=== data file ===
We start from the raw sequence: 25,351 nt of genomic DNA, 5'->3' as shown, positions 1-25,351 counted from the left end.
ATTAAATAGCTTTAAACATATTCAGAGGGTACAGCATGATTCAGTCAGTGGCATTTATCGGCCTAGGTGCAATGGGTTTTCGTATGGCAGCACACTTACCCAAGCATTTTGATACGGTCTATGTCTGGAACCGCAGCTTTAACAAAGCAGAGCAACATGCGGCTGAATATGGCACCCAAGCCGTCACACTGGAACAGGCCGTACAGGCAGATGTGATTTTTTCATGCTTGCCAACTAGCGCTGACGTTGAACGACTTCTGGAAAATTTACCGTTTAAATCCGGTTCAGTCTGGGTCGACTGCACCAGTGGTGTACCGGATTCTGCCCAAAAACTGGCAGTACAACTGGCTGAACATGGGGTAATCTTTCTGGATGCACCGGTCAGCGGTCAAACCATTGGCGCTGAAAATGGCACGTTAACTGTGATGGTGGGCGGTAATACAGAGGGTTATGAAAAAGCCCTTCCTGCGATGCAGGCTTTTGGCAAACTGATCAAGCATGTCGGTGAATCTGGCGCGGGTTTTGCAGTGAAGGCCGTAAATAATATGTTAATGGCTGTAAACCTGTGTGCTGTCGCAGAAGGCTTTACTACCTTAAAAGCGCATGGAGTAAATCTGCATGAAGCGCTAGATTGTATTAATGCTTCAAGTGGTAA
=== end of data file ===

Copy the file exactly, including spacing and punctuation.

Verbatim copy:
We start from the raw sequence: 25,351 nt of genomic DNA, 5'->3' as shown, positions 1-25,351 counted from the left end.
ATTAAATAGCTTTAAACATATTCAGAGGGTACAGCATGATTCAGTCAGTGGCATTTATCGGCCTAGGTGCAATGGGTTTTCGTATGGCAGCACACTTACCCAAGCATTTTGATACGGTCTATGTCTGGAACCGCAGCTTTAACAAAGCAGAGCAACATGCGGCTGAATATGGCACCCAAGCCGTCACACTGGAACAGGCCGTACAGGCAGATGTGATTTTTTCATGCTTGCCAACTAGCGCTGACGTTGAACGACTTCTGGAAAATTTACCGTTTAAATCCGGTTCAGTCTGGGTCGACTGCACCAGTGGTGTACCGGATTCTGCCCAAAAACTGGCAGTACAACTGGCTGAACATGGGGTAATCTTTCTGGATGCACCGGTCAGCGGTCAAACCATTGGCGCTGAAAATGGCACGTTAACTGTGATGGTGGGCGGTAATACAGAGGGTTATGAAAAAGCCCTTCCTGCGATGCAGGCTTTTGGCAAACTGATCAAGCATGTCGGTGAATCTGGCGCGGGTTTTGCAGTGAAGGCCGTAAATAATATGTTAATGGCTGTAAACCTGTGTGCTGTCGCAGAAGGCTTTACTACCTTAAAAGCGCATGGAGTAAATCTGCATGAAGCGCTAGATTGTATTAATGCTTCAAGTGGTAA